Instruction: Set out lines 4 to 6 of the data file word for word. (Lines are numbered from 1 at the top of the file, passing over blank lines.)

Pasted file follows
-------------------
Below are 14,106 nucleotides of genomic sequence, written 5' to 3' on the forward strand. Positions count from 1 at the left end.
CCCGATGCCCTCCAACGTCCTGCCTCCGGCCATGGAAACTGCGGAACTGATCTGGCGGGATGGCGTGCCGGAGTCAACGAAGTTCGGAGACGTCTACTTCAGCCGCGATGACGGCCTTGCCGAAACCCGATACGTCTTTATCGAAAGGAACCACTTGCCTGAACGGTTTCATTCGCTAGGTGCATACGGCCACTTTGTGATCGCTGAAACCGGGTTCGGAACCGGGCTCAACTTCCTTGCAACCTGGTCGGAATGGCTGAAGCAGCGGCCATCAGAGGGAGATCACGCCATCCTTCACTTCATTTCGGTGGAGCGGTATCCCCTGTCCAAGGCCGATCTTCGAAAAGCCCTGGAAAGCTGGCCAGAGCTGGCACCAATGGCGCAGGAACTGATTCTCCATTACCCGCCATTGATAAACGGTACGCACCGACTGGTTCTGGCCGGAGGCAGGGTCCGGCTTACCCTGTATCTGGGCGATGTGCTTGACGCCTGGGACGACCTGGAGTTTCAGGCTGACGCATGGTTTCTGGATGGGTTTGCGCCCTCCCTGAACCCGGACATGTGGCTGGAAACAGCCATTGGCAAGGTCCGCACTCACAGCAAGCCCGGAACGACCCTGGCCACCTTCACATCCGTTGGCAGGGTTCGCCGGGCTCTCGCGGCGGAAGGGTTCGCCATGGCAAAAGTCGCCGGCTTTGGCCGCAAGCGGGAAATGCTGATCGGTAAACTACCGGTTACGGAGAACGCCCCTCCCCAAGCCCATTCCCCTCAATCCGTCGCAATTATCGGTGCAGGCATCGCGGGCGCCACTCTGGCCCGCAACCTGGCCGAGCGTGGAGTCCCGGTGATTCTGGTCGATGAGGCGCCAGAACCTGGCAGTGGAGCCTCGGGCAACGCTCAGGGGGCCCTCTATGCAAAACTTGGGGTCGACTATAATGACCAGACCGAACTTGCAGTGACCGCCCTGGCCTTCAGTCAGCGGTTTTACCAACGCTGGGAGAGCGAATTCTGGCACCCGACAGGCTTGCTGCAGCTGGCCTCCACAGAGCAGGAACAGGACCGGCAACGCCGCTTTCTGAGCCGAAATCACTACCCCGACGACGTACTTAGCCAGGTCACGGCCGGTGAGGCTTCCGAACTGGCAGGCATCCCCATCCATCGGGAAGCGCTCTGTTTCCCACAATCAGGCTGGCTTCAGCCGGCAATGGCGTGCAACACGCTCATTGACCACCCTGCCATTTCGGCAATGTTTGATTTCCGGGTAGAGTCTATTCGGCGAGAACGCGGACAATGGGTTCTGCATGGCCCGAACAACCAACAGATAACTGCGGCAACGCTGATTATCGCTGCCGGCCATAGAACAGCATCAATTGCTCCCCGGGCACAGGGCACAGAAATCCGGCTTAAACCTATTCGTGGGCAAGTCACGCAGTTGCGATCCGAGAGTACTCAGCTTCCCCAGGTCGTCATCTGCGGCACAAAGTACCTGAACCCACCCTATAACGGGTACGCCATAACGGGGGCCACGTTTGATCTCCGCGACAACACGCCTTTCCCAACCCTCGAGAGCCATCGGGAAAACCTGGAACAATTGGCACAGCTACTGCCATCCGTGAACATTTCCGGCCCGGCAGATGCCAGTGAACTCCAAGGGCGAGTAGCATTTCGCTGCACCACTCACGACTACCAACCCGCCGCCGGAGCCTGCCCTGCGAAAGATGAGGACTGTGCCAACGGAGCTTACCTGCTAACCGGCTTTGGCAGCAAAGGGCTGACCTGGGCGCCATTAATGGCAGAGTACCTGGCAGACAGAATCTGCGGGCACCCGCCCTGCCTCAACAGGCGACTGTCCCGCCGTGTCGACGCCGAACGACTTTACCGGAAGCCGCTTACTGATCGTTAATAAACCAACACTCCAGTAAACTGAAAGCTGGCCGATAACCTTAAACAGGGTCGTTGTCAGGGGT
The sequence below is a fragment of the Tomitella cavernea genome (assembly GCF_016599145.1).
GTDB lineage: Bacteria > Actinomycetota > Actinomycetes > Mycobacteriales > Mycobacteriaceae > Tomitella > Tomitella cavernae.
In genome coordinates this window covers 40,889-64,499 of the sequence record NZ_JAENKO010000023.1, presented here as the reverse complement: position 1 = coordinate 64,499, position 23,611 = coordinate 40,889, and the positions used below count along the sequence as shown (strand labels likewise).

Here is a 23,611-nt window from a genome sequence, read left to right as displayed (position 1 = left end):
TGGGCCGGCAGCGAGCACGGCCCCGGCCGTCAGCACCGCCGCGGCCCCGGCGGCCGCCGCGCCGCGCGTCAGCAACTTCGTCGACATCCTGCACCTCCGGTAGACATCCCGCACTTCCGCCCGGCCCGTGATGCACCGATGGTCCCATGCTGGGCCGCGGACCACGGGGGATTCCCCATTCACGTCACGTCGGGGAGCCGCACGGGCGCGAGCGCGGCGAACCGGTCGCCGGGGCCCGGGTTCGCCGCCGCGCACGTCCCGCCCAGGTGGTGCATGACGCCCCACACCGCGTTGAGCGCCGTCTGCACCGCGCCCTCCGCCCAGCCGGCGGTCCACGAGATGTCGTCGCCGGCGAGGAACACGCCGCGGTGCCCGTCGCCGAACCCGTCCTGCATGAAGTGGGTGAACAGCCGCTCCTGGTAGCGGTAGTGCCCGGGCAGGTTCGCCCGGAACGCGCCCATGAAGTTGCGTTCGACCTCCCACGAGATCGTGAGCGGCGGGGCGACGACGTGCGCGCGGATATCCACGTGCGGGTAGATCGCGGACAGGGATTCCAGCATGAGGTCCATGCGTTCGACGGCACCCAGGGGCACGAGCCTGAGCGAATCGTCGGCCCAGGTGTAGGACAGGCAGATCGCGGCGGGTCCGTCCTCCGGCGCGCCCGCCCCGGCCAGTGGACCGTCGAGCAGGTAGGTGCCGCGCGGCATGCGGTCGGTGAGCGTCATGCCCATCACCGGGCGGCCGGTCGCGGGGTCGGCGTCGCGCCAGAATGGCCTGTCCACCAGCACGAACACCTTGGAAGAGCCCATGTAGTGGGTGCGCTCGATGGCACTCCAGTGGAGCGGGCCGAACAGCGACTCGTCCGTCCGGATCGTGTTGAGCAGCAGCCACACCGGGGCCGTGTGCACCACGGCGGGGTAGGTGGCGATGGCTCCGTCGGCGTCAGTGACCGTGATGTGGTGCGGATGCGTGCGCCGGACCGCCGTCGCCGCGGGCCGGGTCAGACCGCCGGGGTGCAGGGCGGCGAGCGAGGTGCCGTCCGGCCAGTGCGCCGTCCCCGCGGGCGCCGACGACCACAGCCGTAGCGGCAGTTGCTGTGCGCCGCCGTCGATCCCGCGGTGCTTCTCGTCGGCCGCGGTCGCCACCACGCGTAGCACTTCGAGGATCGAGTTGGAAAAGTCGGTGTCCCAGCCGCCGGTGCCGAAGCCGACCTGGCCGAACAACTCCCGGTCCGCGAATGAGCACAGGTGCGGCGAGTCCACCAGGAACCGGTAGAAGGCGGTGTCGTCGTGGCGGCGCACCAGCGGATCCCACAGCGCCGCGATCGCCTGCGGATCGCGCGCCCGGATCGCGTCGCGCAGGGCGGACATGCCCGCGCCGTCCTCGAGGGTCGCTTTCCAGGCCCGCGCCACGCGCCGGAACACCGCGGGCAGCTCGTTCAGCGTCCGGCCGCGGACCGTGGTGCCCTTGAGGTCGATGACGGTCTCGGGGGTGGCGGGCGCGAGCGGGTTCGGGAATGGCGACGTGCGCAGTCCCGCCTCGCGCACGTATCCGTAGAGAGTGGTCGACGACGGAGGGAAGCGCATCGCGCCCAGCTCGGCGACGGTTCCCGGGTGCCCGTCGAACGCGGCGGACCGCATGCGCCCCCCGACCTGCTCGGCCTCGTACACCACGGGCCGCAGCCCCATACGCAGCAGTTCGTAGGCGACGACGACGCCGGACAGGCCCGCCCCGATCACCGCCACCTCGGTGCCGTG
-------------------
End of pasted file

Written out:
GTDB lineage: Bacteria > Actinomycetota > Actinomycetes > Mycobacteriales > Mycobacteriaceae > Tomitella > Tomitella cavernae.
In genome coordinates this window covers 40,889-64,499 of the sequence record NZ_JAENKO010000023.1, presented here as the reverse complement: position 1 = coordinate 64,499, position 23,611 = coordinate 40,889, and the positions used below count along the sequence as shown (strand labels likewise).

Here is a 23,611-nt window from a genome sequence, read left to right as displayed (position 1 = left end):